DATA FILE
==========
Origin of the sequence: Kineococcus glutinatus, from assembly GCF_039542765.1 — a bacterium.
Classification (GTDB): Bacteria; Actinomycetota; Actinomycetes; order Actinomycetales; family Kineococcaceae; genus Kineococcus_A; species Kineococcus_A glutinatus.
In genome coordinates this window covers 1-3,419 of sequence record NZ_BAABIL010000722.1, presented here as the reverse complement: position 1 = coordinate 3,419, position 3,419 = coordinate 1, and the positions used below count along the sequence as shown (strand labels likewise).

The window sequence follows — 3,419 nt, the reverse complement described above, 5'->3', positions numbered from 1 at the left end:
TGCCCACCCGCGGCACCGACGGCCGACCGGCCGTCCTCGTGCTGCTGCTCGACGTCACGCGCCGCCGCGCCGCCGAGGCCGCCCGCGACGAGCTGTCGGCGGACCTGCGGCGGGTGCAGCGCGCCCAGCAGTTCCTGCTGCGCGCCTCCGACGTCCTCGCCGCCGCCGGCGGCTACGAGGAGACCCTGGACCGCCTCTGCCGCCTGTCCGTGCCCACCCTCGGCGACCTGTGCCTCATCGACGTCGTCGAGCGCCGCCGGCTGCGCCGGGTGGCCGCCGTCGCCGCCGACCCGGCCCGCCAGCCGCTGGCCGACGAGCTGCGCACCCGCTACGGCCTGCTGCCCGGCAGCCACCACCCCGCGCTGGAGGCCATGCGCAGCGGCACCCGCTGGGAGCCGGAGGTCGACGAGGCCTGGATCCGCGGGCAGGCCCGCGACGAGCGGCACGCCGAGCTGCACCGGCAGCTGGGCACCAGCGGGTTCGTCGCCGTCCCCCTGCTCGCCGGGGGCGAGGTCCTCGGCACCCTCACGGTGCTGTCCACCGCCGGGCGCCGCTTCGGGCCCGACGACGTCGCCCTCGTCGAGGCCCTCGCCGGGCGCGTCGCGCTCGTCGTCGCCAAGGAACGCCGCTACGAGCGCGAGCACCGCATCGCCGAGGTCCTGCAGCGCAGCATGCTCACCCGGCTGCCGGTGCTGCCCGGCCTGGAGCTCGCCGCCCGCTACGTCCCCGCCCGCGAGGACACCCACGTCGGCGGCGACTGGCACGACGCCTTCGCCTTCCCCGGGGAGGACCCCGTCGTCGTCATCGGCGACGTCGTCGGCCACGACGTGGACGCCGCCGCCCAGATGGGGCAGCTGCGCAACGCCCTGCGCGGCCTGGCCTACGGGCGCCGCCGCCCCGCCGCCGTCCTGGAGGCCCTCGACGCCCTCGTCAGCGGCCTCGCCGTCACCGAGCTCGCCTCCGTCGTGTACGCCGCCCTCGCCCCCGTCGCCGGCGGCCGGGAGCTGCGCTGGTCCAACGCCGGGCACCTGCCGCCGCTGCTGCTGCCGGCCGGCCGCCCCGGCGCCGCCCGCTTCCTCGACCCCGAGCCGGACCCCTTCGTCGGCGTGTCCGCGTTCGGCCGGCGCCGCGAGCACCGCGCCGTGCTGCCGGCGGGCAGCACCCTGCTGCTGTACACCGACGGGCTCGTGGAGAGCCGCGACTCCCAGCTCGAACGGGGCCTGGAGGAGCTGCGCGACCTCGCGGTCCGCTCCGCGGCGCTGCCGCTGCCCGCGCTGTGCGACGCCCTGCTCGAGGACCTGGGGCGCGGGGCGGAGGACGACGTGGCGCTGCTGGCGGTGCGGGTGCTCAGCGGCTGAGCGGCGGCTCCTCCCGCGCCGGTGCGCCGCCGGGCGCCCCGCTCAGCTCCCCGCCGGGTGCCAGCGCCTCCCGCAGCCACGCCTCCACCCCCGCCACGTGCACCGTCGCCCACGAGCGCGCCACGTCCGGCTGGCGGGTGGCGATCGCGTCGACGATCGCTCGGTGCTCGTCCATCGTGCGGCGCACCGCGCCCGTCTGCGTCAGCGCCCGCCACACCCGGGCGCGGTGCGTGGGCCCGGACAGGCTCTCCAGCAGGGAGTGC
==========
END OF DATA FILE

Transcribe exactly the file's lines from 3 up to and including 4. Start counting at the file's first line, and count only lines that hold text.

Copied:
In genome coordinates this window covers 1-3,419 of sequence record NZ_BAABIL010000722.1, presented here as the reverse complement: position 1 = coordinate 3,419, position 3,419 = coordinate 1, and the positions used below count along the sequence as shown (strand labels likewise).

The window sequence follows — 3,419 nt, the reverse complement described above, 5'->3', positions numbered from 1 at the left end: